Tuesday, September 21, 2010

The strength of being broken

Used by permission, CC 2.0: Felipe Alonso.

"Let my heart be broken with the things that break the heart of God."

Bob Pierce wrote those words inside the front cover of his Bible in the late 1940s. Three years later, motivated by that mindset, he went on to found World Vision, a hunger relief organization. Undoubtedly, World Vision has influenced the establishment of at least one successful copycat. (See Tyler Braun's "World Vision Vs. Compassion International" smackdown.)

How many more individuals--human beings--would starve to death today without Bob Pierce's epiphany? Bob Pierce never recovered from his brokenness. Rather, he needed it. It drove him, motivated him. Acclaimed minister Richard Halverson said of him, "Bob Pierce functioned from a broken heart" [emphasis mine].

The standard business acumen that defines capitalist progress is "See a need, fill a need." This is probably a wise statement, but can justify a wide variety of noble and disdainful creative outlets. Couple it with a healthy awareness of human despair and indignity, and it becomes a force, contradicting injustice and societal decay with tangible, effective action.

But on a smaller, less systemic, more individual scale, aren't we all better suited for caring for the needs of others when they're hurting in familiar ways? We recognize. We respond. We comfort. We triumph cooperatively.

The broken person is far more of a useful tool in the arsenal of God than the prideful person who is sure he is whole. The broken person can be sent into places and situations that would shatter the man of pride. The broken person can dole out justice and kindness until it is not merely received, but it is multiplied, recreated, until it initiates a chain reaction of self-perpetuation.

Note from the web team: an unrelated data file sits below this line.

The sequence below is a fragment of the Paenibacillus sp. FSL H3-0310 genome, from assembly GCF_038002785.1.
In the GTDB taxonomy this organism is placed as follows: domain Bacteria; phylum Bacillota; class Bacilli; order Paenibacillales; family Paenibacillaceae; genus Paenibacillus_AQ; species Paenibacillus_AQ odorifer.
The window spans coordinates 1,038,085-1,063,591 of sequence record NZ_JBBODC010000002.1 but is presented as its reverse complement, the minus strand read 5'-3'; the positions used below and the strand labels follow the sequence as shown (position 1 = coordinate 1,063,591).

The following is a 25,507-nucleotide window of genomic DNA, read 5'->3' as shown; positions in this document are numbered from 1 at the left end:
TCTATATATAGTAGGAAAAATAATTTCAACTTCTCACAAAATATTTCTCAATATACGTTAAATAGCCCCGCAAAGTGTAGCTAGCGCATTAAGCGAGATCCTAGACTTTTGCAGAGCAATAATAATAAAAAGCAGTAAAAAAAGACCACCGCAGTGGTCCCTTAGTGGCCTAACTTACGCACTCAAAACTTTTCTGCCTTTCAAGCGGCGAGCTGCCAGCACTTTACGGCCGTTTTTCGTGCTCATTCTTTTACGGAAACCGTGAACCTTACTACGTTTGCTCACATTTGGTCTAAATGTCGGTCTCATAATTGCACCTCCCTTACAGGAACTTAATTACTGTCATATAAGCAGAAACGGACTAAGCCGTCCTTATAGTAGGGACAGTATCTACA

We run from brokenness. We fear brokenness. Perhaps self-preservation requires this. After all, brokenness hurts.

Sure it does, but it also empowers. Anne Jackson talks in her Permission to Speak Freely about "giving the gift of going second."

When you confess, there's somebody on the other side of that confession who could very well be keeping a secret too. So when you go first, you're opening up this amazing opportunity for trust. You're saying, "I'm broken." That trust carries so much power with it. It can give people the courage to go second.

Without that trust, they might never go at all, forever burdened unnecessarily by shame or inadequacy or self-abasement.

Saint Paul writes that we should "rejoice in our sufferings, because we know that suffering produces perseverance, perseverance, character, and character, hope" (Rom 5:3-4). He continues, "And hope does not disappoint us" (Rom 5:5).

Saint Paul was both broken and wildly effective. Maybe he knew what he was talking about.

This post is part of Bridget Chumbley's One Word at a Time blog carnival on Brokenness.

Previous carnival entries have focused on lust, love, church, peace, patience, kindness, grief, faithfulness, and gentleness.

The Carnival is open to anyone who would like to participate. It is designed to encourage dialogue, cooperation, and personal growth.